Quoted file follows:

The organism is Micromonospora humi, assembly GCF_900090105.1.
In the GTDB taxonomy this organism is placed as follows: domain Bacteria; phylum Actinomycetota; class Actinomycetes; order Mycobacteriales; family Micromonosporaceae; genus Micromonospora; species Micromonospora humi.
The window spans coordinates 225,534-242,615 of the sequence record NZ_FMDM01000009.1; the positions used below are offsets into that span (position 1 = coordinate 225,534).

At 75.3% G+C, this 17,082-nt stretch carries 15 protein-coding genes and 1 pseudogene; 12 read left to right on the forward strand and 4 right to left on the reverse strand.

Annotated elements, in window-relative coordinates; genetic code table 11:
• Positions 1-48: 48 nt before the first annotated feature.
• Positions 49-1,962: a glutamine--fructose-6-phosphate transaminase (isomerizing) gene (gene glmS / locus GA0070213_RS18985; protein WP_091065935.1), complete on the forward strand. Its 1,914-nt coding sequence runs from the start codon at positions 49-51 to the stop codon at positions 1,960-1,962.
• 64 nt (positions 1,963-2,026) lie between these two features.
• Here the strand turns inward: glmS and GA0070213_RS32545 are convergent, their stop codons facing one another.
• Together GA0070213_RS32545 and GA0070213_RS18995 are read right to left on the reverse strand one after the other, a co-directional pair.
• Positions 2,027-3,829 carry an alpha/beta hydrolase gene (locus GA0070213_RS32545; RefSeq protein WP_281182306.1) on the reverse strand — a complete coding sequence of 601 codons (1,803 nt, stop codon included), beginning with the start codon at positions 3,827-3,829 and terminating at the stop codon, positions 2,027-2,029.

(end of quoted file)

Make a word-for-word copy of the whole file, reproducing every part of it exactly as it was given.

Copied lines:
The organism is Micromonospora humi, assembly GCF_900090105.1.
In the GTDB taxonomy this organism is placed as follows: domain Bacteria; phylum Actinomycetota; class Actinomycetes; order Mycobacteriales; family Micromonosporaceae; genus Micromonospora; species Micromonospora humi.
The window spans coordinates 225,534-242,615 of the sequence record NZ_FMDM01000009.1; the positions used below are offsets into that span (position 1 = coordinate 225,534).

At 75.3% G+C, this 17,082-nt stretch carries 15 protein-coding genes and 1 pseudogene; 12 read left to right on the forward strand and 4 right to left on the reverse strand.

Annotated elements, in window-relative coordinates; genetic code table 11:
• Positions 1-48: 48 nt before the first annotated feature.
• Positions 49-1,962: a glutamine--fructose-6-phosphate transaminase (isomerizing) gene (gene glmS / locus GA0070213_RS18985; protein WP_091065935.1), complete on the forward strand. Its 1,914-nt coding sequence runs from the start codon at positions 49-51 to the stop codon at positions 1,960-1,962.
• 64 nt (positions 1,963-2,026) lie between these two features.
• Here the strand turns inward: glmS and GA0070213_RS32545 are convergent, their stop codons facing one another.
• Together GA0070213_RS32545 and GA0070213_RS18995 are read right to left on the reverse strand one after the other, a co-directional pair.
• Positions 2,027-3,829 carry an alpha/beta hydrolase gene (locus GA0070213_RS32545; RefSeq protein WP_281182306.1) on the reverse strand — a complete coding sequence of 601 codons (1,803 nt, stop codon included), beginning with the start codon at positions 3,827-3,829 and terminating at the stop codon, positions 2,027-2,029.